Daniil Medvedev on Day 2 of the 2020 Nitto ATP Finals, London, UK
Daniil Medvedev on Day 2 of the 2020 Nitto ATP Finals, London, UK | (Photo by Clive Brunskill/Getty Images)

Tennis | Nitto ATP Finals | Djokovic & Nadal downed as the finals are set

  • Dominic Thiem [3] def. Novak Djokovic [1] 7-5, 6-7(10), 7-6(5)
  • Daniil Medvedev [4] def. Rafael Nadal [2] 3-6, 7-6(4), 6-3
LONDON, UK – Novak Djokovic and Rafael Nadal met their match as Dominic Thiem and Daniil Medvedev will battle for the title at the Nitto ATP Finals.


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Dominic Thiem [3] def. Novak Djokovic [1] 7-5, 6-7(10), 7-6(5)

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It was a cagey start to the encounter. Given that Dominic Thiem had been reportedly battering the fluff off the ball in practice, he started with a lot more deft play, but as the games ticked on and the nerves settled, we began to see a change of gear in Thiem’s play with pace fizzing back over the net to Novak Djokovic.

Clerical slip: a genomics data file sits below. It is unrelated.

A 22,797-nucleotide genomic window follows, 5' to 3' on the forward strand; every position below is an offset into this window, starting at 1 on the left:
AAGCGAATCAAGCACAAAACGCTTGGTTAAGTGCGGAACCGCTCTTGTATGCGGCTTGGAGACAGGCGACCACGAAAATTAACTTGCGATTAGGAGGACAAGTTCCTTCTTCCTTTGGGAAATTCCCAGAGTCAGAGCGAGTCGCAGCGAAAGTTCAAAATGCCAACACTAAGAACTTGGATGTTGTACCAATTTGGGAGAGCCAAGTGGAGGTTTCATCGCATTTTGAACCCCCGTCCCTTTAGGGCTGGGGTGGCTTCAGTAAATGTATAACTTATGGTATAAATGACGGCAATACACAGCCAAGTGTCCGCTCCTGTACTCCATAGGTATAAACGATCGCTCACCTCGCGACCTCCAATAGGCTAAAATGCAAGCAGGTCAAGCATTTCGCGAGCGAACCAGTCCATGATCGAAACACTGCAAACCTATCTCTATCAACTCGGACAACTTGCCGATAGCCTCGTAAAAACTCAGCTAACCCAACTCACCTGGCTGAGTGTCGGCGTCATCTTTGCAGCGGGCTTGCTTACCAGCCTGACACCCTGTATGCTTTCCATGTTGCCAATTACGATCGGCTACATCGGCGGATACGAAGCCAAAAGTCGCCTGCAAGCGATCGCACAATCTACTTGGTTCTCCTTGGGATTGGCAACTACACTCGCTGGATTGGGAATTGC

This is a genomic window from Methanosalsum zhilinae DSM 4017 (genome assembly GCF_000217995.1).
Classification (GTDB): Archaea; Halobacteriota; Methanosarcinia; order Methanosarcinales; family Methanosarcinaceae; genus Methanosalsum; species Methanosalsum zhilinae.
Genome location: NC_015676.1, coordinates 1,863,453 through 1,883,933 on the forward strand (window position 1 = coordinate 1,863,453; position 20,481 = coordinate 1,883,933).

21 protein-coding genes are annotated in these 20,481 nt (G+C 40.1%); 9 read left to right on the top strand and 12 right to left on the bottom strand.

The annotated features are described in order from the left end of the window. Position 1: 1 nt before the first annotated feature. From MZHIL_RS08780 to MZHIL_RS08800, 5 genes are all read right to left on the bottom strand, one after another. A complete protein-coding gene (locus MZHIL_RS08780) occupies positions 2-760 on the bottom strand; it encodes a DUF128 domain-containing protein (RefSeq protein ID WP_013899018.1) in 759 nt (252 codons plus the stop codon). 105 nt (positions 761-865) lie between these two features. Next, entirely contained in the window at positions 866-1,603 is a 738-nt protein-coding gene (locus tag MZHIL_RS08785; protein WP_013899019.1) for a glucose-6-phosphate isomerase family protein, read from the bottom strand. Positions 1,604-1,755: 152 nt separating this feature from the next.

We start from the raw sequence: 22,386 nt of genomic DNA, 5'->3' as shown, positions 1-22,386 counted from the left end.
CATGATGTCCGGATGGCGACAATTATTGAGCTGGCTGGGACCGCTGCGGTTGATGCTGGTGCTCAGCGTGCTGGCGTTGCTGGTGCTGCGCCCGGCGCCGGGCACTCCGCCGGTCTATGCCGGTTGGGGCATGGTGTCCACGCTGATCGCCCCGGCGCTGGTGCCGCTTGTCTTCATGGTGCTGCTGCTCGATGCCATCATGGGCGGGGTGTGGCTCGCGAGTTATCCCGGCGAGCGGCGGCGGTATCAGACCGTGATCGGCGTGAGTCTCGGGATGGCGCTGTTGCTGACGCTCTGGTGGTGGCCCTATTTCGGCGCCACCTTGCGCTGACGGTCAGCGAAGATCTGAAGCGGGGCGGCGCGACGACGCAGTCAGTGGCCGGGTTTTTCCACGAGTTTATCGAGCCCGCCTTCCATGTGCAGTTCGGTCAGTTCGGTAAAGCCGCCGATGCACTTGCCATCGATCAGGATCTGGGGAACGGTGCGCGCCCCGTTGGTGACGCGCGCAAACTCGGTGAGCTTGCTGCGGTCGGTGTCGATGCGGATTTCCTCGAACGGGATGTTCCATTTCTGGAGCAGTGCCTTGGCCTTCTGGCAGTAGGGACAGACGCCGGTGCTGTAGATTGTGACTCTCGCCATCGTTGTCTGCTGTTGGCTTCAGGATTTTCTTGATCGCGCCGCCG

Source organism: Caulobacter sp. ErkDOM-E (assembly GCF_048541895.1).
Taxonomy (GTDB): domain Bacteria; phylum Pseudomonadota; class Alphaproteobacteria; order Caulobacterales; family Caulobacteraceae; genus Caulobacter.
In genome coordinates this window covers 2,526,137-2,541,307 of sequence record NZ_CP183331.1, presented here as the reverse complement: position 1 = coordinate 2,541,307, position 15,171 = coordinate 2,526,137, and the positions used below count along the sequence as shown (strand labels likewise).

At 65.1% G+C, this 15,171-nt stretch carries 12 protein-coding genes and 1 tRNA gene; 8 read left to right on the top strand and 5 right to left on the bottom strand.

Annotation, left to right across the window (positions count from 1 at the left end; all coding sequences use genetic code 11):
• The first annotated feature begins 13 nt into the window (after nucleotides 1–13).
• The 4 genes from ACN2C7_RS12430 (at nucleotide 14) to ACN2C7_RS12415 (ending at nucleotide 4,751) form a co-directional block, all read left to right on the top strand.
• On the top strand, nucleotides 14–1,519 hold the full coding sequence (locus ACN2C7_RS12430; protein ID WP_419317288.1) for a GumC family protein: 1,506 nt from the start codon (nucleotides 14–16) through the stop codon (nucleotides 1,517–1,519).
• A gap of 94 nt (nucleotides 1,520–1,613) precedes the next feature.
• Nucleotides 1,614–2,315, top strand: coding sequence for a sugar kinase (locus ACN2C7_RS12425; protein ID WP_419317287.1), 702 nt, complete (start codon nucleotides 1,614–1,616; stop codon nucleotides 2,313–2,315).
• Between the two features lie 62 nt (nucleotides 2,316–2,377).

Towards the end of the set the pace quickened from Thiem, and all it took was a single break point, converted, to hand the Austrian the advantage. He served out the first set comfortably leaving a lot of work for the World No. 1 to do.

The start of the second set saw very little between them once more, but it always felt like it was the pace of Thiem that was more present, with the first chance to break again falling to the Austrian. This time he could not gain the upper hand.

After a little over an hour and 20 minutes, finally Djokovic brought up his first break point chance in the match, duly salvaged by some big serving from Thiem. Djokovic’s immovable defence was beginning to bring forth yelps of frustration from Thiem, who looked at times like he was second-guessing himself.